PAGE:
Being a dietician I was under the impression that achievement of health will be possible only by eating proper food! But, now, I add meditation to the list. Mundane things are slowly losing their charm for me. My time spent on social media has come down drastically. Giving too much of importance to physical appearance has come down. I refused to appear with dyed hair, in spite of TV cameramen objection, before TV channels. A noticeable change has taken place in my reading habits and in the choice of books. My attachment to things and people is not causing any pain; instead, I am feeling that it is easier to stay detached. Sitting erect for hours does not cause any physical discomfort. Before my Kundalini experience, I used to get numbness all over. This is something I still cannot believe. Transformation in me was palpable. Finally, I have realised that a few kriyas, dharana and finally dhyana are the route to the ultimate bliss.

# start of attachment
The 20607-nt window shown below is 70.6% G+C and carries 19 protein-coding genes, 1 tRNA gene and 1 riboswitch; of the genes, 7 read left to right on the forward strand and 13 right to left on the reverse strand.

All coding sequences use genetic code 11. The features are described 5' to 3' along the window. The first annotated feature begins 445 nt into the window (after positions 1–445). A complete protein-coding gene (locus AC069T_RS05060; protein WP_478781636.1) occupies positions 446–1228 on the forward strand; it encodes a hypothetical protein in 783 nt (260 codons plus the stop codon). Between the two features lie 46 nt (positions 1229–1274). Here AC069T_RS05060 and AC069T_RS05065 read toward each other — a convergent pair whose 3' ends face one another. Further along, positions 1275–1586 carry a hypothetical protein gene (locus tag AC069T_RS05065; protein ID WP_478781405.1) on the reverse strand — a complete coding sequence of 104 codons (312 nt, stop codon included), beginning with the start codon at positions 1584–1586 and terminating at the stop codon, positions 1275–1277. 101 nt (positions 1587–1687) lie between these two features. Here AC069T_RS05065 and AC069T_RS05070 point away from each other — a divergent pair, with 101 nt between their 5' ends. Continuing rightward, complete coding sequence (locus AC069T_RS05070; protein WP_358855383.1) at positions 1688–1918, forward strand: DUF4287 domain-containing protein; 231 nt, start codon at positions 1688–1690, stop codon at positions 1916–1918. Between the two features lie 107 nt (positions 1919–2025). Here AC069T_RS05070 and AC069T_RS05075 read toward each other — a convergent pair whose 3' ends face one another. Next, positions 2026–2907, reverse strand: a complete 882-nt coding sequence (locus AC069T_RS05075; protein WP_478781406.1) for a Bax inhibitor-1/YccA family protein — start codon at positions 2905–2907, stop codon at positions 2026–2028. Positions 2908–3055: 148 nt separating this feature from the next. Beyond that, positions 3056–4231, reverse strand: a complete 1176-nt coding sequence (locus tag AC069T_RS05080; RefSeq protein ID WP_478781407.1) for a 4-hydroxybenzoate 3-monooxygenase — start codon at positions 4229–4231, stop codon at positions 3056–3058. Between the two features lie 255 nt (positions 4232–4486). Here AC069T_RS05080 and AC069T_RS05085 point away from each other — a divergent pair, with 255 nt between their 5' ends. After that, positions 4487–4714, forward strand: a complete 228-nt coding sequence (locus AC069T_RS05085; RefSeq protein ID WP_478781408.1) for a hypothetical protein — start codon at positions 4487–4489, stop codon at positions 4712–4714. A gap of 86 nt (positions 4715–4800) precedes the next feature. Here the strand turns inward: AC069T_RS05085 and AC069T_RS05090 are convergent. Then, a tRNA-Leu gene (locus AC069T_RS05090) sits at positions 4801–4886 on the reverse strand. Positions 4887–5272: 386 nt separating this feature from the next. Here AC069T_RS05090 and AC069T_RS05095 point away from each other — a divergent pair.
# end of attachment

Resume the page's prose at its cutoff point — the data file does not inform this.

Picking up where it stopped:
(The writer is a Consultant Dietician and Managing Director of Varenya Nutrition Concepts)